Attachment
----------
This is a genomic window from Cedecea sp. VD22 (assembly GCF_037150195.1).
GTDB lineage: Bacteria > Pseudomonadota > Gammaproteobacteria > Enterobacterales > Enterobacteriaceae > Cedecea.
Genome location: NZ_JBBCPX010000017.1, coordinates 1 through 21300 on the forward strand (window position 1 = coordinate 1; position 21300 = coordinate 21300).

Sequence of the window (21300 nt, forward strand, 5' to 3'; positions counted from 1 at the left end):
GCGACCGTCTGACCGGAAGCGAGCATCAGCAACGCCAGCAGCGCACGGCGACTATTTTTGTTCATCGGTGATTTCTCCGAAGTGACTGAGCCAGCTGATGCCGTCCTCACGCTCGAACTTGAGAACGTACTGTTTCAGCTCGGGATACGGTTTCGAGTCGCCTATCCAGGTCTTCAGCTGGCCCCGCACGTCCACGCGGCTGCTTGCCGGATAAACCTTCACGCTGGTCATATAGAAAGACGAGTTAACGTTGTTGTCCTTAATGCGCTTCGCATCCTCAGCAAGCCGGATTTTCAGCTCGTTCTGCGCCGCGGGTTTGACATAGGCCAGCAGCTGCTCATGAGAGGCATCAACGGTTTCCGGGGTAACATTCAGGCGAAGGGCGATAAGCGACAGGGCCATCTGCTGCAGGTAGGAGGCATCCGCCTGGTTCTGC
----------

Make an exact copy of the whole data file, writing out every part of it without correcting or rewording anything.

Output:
This is a genomic window from Cedecea sp. VD22 (assembly GCF_037150195.1).
GTDB lineage: Bacteria > Pseudomonadota > Gammaproteobacteria > Enterobacterales > Enterobacteriaceae > Cedecea.
Genome location: NZ_JBBCPX010000017.1, coordinates 1 through 21300 on the forward strand (window position 1 = coordinate 1; position 21300 = coordinate 21300).

Sequence of the window (21300 nt, forward strand, 5' to 3'; positions counted from 1 at the left end):
GCGACCGTCTGACCGGAAGCGAGCATCAGCAACGCCAGCAGCGCACGGCGACTATTTTTGTTCATCGGTGATTTCTCCGAAGTGACTGAGCCAGCTGATGCCGTCCTCACGCTCGAACTTGAGAACGTACTGTTTCAGCTCGGGATACGGTTTCGAGTCGCCTATCCAGGTCTTCAGCTGGCCCCGCACGTCCACGCGGCTGCTTGCCGGATAAACCTTCACGCTGGTCATATAGAAAGACGAGTTAACGTTGTTGTCCTTAATGCGCTTCGCATCCTCAGCAAGCCGGATTTTCAGCTCGTTCTGCGCCGCGGGTTTGACATAGGCCAGCAGCTGCTCATGAGAGGCATCAACGGTTTCCGGGGTAACATTCAGGCGAAGGGCGATAAGCGACAGGGCCATCTGCTGCAGGTAGGAGGCATCCGCCTGGTTCTGC